Congratulations on you getting started with composting! That's the first thing to say. Composting has become widely popular an with good reason. Some organic waste, laid down with a precise balance of greens and browns plus the right temperature and air ventilation, voila... compost is what you get as a result. Now, there are several ways of composting. In this article we invite you to read about the basics and features of outdoor composting and we'll try to guide you in which composter could better meet your needs.
Compost is the easiest, richest and I would say the most important supplement you can provide to your plants and flowers back there in your garden. Nutrient-rich humus is what you obtain -after a couple of weeks- as a result of natural organic waste decomposing. Compost is precious to your lawn or garden since it contributes to plant growth and restores balance to already depleted soil. Apart from being the best fertilizer for you garden, compost has other many benefits. Let's check on some:
Composting is a free and easy way to drastically reduce - as much as 30% - the amount of household waste that usually goes to the garbage can. In other words, just by choosing composting you are already helping the planet a lot! Imagine if every living person in the planet did it, we would be preventing tons of organic waste from ending up in landfills.
In order for a landfill to exist, wild spaces are taken over by humans to drop our waste. Most of the landfills in North America are either filling up at an incredible rapid rate or are already shut down. What's more, a third of all that waste comes from household waste.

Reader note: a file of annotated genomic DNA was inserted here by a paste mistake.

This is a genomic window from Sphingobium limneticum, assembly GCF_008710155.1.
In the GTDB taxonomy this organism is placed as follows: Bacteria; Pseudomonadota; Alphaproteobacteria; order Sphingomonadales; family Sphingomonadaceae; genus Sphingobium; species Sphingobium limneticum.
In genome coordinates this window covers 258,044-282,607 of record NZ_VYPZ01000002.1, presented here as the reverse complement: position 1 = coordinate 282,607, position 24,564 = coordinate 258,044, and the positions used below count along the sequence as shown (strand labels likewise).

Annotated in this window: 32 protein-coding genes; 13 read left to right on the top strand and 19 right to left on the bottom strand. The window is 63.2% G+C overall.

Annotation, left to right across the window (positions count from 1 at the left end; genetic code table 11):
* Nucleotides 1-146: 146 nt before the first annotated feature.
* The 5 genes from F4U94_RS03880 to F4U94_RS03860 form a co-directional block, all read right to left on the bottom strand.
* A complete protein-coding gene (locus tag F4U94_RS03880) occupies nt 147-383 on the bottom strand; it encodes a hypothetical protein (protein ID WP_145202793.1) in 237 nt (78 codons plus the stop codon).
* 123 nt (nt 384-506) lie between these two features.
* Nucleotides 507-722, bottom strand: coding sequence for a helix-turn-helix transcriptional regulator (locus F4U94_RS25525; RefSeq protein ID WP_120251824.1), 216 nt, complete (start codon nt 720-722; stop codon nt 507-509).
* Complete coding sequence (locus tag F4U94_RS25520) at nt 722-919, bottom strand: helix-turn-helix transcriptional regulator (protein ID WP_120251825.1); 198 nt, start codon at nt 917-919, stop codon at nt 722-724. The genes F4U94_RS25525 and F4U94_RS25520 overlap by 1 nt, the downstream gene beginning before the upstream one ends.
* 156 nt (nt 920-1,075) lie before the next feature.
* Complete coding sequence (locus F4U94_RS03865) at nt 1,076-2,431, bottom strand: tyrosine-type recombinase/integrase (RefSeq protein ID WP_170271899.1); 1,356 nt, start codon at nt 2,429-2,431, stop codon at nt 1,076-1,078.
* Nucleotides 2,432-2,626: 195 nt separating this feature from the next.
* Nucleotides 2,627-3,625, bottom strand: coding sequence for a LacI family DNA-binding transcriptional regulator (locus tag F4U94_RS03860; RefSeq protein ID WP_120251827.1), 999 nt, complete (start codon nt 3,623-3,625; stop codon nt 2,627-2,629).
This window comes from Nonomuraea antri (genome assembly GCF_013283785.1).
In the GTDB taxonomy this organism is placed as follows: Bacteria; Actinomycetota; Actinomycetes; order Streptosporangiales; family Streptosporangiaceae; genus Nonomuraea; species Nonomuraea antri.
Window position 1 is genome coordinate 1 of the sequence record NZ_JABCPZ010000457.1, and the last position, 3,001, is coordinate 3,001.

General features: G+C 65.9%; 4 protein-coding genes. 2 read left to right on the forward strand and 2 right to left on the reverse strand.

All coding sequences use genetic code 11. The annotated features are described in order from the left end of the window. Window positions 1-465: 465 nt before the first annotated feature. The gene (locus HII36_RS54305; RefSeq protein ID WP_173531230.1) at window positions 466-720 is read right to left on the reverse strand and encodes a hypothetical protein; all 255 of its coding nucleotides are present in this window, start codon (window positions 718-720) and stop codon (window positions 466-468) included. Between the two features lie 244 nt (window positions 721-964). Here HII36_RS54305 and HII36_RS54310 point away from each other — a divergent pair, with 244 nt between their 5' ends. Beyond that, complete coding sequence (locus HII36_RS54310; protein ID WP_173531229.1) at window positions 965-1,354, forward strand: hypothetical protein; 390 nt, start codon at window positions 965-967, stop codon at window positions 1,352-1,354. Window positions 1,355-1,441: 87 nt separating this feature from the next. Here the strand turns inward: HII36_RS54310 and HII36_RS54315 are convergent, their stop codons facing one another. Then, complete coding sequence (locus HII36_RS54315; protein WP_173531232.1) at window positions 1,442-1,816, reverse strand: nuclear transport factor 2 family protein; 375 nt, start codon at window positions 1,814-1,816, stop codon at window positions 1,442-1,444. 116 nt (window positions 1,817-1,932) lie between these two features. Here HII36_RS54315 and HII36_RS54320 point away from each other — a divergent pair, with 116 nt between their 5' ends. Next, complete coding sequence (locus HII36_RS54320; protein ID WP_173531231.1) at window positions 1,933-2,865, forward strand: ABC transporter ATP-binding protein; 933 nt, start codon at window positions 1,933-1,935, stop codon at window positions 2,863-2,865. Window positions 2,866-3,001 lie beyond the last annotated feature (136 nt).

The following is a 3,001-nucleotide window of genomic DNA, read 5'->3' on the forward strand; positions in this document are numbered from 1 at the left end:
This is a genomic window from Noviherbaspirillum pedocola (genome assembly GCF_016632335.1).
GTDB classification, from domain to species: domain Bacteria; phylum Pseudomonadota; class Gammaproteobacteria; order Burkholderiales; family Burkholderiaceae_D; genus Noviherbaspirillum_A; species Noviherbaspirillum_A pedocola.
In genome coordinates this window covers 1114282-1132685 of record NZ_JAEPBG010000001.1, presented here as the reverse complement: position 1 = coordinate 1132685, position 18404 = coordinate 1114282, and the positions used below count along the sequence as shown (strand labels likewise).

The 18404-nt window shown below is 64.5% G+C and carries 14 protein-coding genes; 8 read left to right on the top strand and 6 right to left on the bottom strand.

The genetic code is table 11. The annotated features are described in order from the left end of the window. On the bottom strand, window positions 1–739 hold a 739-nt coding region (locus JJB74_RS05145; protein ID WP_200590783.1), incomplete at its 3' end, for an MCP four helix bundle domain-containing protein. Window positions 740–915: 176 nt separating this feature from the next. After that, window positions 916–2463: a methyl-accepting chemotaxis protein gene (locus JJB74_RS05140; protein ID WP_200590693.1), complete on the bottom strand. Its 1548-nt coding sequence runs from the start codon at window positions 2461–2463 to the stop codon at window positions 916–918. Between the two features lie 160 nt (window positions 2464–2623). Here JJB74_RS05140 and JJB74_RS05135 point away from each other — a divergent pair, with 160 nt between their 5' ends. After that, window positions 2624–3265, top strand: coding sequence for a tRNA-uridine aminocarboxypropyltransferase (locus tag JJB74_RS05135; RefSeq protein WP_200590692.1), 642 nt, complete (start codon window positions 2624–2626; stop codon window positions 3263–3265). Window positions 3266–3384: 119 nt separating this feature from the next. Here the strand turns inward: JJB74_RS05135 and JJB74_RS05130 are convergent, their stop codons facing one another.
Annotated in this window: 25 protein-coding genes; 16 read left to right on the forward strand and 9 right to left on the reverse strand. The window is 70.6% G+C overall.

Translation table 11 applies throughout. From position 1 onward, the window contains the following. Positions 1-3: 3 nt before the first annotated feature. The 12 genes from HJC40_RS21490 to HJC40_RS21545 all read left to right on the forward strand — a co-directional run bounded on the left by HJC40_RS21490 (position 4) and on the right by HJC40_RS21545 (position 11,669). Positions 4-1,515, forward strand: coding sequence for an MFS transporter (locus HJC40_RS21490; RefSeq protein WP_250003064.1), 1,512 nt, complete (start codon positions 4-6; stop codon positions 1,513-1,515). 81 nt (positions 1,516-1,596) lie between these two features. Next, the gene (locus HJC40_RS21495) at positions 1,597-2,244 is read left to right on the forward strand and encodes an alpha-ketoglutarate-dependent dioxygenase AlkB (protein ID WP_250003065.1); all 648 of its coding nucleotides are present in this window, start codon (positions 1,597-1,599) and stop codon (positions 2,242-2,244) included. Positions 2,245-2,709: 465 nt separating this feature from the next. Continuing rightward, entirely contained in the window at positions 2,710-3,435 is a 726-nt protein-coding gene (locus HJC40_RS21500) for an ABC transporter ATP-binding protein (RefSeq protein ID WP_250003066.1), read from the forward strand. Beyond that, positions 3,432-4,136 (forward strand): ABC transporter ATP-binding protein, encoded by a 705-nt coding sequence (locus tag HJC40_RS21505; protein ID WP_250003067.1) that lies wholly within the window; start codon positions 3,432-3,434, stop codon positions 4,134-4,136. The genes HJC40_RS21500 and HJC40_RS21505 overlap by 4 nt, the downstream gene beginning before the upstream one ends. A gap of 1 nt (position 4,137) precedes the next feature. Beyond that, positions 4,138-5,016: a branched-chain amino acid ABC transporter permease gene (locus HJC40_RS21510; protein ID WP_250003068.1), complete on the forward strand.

Organic waste doesn't properly break down in a landfill, and as a result a very harmful gas - called methane gas- is created. Methane gas has a direct impact on the rise of the rate of global warming and climate change. So by composting you are reducing your carbon footprint and at the same time helping wild spaces against becoming depositories of human waste.
Composting allows many living microorganisms to thrive during the process. The introduction of these living organisms to the soil is major since they contribute to better oxygenate the soil, breaking down into the perfect fresh, black soil your plants and flowers need!
Okay, now that you've decided to compost you maybe wondering... Where should I start my batch? Ideally, and if you have enough space, a compost may work better outdoors especially to keep odors and possible uninvited visitors - such as flies- away. Starting your compost outodoors will also favor an optimum ventilation.
If you live in an apartment or your place is not very big and you still want to compost, by all means you can do it, but we'll be focusing here on the advantages of composting outdoors and how you can do it.